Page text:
When does the end justify the means? One answer to that question comes in legislation currently snaking its way through the federal parliament that will, if enacted, ban the use of cash to pay bills of $10,000 or more.

As is so often the case, this is a draconian measure that sacrifices our economic freedom on the altar of some high-minded regulatory goal. This time it’s to make the black economy, money laundering and tax evasion more difficult.

The details of the plan are not quite as lurid as some ‘fake news’ reports suggest. You will still be able to withdraw any amount from a bank account (or deposit it), and the ban will only apply to transactions with businesses – it will not apply, for example, to a cash gift from one person to another.

But wherever the ban applies, it will unquestionably encroach on economic freedom. Many people still prefer to use cash even when online bank transfers, direct debits, BPay, eftpos, PayPal and so on have made non-cash means of payment much more convenient and efficient (and sometimes unavoidable). An innocent preference for cash should not be put in the same bucket of illegality as money laundering and tax evasion.

It takes a certain absolutist way of thinking to conclude that cash’s potential to facilitate unacceptable practices justifies government in banning it regardless of the collateral damage to economic freedom. The same kind of thinking has led to plastic bag bans, cumbersome bottle deposit/refund schemes, minimum prices for alcoholic drinks and a recent suggestion that the blood alcohol limit for drivers be lowered to zero.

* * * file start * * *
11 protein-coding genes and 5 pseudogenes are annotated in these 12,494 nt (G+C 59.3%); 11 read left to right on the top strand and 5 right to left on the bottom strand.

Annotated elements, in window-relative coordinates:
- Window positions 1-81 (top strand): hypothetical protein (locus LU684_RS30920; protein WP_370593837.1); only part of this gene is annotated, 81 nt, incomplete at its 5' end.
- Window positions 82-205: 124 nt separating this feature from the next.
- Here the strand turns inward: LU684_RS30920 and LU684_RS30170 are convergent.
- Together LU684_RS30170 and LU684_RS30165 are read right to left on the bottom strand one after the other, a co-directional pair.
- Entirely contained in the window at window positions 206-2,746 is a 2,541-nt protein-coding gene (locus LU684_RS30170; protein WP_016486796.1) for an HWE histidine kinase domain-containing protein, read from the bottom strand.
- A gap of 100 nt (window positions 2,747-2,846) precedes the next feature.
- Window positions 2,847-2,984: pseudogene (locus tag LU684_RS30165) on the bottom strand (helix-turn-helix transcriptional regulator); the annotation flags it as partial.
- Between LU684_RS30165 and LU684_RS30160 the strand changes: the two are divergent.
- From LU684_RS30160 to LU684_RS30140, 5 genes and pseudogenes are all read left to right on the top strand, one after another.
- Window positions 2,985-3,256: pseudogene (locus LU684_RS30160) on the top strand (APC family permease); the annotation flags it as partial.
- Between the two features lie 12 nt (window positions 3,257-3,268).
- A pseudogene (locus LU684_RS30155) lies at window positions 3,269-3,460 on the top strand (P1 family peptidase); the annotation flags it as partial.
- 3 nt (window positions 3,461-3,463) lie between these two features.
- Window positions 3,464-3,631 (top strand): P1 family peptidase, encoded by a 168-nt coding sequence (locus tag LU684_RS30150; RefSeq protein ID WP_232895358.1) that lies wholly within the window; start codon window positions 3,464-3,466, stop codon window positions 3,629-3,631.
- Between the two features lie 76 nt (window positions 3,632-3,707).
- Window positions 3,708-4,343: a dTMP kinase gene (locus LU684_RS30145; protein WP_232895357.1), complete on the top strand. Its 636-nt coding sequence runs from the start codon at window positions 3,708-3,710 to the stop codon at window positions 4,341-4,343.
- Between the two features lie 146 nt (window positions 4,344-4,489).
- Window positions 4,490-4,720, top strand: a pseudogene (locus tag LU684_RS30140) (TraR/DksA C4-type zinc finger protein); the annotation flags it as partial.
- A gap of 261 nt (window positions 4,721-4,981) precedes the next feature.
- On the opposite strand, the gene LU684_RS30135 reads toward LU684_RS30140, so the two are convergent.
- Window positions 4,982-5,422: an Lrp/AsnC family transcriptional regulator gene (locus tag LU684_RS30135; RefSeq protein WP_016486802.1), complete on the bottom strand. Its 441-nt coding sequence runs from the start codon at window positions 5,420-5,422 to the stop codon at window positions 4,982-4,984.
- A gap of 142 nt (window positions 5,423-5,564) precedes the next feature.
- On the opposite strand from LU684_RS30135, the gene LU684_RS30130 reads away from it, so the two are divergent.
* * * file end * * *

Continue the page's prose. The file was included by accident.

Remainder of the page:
It is not even clear that the cash ban will contribute much to its stated objective.

At least the cap — at $10,000 — is being set high enough that it will not be an inconvenience for many bona fide transactions. However, is this just the beginning of a slippery slope to lower and lower caps and ultimately a cashless economy… a ‘big brother’ world in which the anonymity and privacy of cash are lost forever?

It would be best not to even start down that path. The authorities have enough tools to tackle money laundering and tax evasion without doing so.

Every note in your pocket carries the declaration “legal tender throughout Australia.” Let that continue to mean exactly what it says, without a caveat that says “unless too many of them are bundled together.”

This article was first published by the Centre for Independent Studies, and is republished with permission. You may not use, copy, distribute, publish, syndicate, sub-license and transmit the whole or any part of such material in any manner and in any format and/or media without the permission of the original publishers.

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